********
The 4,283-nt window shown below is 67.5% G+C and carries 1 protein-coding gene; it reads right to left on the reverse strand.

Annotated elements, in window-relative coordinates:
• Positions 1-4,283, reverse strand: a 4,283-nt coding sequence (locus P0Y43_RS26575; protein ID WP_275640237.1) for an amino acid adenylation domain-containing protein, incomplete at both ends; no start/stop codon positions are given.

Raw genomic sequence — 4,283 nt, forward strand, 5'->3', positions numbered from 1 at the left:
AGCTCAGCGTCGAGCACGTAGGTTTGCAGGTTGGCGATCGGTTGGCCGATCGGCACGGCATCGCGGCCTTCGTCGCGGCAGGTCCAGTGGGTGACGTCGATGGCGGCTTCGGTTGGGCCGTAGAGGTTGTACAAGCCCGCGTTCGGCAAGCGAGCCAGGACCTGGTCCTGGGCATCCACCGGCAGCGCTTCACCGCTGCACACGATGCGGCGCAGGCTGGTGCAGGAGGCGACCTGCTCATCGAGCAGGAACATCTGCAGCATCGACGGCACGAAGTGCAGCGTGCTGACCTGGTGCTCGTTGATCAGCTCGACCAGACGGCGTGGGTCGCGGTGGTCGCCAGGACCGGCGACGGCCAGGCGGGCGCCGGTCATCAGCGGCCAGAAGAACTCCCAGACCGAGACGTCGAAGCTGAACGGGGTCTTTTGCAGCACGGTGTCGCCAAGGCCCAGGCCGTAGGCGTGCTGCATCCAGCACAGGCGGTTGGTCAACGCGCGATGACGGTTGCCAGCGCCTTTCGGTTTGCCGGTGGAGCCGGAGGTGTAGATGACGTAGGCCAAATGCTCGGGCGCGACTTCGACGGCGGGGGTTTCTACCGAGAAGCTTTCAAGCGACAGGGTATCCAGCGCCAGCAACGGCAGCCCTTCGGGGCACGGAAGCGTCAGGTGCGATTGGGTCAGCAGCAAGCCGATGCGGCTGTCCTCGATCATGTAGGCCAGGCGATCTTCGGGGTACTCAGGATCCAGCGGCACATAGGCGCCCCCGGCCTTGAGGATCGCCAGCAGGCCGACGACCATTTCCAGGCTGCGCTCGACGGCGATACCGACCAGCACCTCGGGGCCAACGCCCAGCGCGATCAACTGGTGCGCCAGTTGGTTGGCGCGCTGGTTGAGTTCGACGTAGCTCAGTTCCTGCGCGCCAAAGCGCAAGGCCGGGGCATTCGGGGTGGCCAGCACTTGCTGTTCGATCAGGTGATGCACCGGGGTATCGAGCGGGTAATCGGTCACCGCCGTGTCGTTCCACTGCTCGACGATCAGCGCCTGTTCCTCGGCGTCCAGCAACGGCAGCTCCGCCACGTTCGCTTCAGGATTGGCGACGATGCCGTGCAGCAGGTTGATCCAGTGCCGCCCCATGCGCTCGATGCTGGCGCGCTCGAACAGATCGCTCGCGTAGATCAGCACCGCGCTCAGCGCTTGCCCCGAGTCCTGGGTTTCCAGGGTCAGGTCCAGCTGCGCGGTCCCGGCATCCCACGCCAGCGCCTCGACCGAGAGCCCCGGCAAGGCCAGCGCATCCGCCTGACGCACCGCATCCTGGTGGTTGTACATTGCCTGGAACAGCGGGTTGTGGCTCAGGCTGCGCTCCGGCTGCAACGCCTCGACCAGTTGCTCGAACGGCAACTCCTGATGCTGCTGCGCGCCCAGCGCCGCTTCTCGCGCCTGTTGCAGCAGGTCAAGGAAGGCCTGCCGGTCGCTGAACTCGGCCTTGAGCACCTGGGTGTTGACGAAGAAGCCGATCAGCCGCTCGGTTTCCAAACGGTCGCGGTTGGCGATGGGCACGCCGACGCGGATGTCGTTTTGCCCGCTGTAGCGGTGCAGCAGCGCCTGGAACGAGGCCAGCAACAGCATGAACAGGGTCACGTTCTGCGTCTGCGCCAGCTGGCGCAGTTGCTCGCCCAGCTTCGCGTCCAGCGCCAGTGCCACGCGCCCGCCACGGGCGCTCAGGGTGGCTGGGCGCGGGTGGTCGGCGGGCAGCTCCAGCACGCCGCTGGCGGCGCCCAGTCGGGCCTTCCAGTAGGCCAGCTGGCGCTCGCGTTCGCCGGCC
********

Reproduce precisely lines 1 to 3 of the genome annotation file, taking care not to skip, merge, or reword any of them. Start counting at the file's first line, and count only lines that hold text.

The 4,283-nt window shown below is 67.5% G+C and carries 1 protein-coding gene; it reads right to left on the reverse strand.

Annotated elements, in window-relative coordinates:
• Positions 1-4,283, reverse strand: a 4,283-nt coding sequence (locus P0Y43_RS26575; protein ID WP_275640237.1) for an amino acid adenylation domain-containing protein, incomplete at both ends; no start/stop codon positions are given.